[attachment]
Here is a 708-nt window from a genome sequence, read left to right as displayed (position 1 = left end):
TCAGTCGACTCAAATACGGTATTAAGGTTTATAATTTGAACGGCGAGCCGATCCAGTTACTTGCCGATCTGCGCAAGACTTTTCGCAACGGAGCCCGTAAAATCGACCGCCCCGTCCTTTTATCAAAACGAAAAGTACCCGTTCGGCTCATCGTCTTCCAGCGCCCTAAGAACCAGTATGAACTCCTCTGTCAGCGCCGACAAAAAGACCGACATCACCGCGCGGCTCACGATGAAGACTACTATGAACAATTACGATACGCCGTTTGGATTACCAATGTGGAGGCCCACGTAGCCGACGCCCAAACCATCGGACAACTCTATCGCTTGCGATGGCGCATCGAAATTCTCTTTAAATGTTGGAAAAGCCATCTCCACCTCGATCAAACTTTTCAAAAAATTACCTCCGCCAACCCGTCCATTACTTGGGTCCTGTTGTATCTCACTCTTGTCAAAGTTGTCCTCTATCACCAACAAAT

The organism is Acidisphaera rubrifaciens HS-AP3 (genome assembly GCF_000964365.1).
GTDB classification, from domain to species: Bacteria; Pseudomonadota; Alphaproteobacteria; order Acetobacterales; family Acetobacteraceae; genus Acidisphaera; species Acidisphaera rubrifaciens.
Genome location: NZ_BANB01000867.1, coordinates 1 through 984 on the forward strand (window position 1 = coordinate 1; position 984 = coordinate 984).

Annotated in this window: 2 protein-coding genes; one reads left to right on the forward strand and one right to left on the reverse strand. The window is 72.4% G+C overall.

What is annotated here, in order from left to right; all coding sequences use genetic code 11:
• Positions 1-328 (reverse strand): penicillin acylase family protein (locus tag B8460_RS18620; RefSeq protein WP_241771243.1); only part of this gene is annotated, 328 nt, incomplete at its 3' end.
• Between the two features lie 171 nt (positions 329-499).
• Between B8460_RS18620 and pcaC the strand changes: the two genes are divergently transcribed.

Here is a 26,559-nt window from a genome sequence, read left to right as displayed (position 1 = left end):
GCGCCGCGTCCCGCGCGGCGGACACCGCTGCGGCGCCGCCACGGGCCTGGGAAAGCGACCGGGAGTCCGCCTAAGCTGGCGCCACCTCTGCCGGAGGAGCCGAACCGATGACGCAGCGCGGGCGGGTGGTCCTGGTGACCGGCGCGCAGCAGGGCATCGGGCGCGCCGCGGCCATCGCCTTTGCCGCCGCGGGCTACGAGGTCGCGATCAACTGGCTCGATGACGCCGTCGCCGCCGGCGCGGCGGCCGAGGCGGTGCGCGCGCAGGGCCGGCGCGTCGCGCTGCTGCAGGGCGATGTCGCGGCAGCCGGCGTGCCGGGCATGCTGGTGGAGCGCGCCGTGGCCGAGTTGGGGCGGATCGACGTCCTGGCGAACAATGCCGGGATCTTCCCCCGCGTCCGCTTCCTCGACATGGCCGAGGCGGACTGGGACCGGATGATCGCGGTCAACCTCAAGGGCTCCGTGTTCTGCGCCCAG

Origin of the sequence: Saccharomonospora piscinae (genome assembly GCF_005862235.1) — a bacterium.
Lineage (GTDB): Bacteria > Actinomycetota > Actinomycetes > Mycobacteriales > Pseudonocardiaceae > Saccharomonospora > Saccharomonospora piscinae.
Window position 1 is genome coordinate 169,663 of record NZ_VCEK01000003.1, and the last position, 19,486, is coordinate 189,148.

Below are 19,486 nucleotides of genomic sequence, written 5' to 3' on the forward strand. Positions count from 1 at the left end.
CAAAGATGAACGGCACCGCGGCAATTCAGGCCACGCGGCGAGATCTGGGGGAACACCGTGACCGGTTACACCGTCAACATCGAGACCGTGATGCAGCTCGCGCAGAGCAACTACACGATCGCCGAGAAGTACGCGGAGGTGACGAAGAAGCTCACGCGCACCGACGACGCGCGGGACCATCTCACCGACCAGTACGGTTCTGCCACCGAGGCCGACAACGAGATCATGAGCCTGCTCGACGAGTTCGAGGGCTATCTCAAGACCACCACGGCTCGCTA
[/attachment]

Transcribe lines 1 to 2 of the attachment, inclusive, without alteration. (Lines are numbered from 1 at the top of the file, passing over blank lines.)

Here is a 708-nt window from a genome sequence, read left to right as displayed (position 1 = left end):
TCAGTCGACTCAAATACGGTATTAAGGTTTATAATTTGAACGGCGAGCCGATCCAGTTACTTGCCGATCTGCGCAAGACTTTTCGCAACGGAGCCCGTAAAATCGACCGCCCCGTCCTTTTATCAAAACGAAAAGTACCCGTTCGGCTCATCGTCTTCCAGCGCCCTAAGAACCAGTATGAACTCCTCTGTCAGCGCCGACAAAAAGACCGACATCACCGCGCGGCTCACGATGAAGACTACTATGAACAATTACGATACGCCGTTTGGATTACCAATGTGGAGGCCCACGTAGCCGACGCCCAAACCATCGGACAACTCTATCGCTTGCGATGGCGCATCGAAATTCTCTTTAAATGTTGGAAAAGCCATCTCCACCTCGATCAAACTTTTCAAAAAATTACCTCCGCCAACCCGTCCATTACTTGGGTCCTGTTGTATCTCACTCTTGTCAAAGTTGTCCTCTATCACCAACAAAT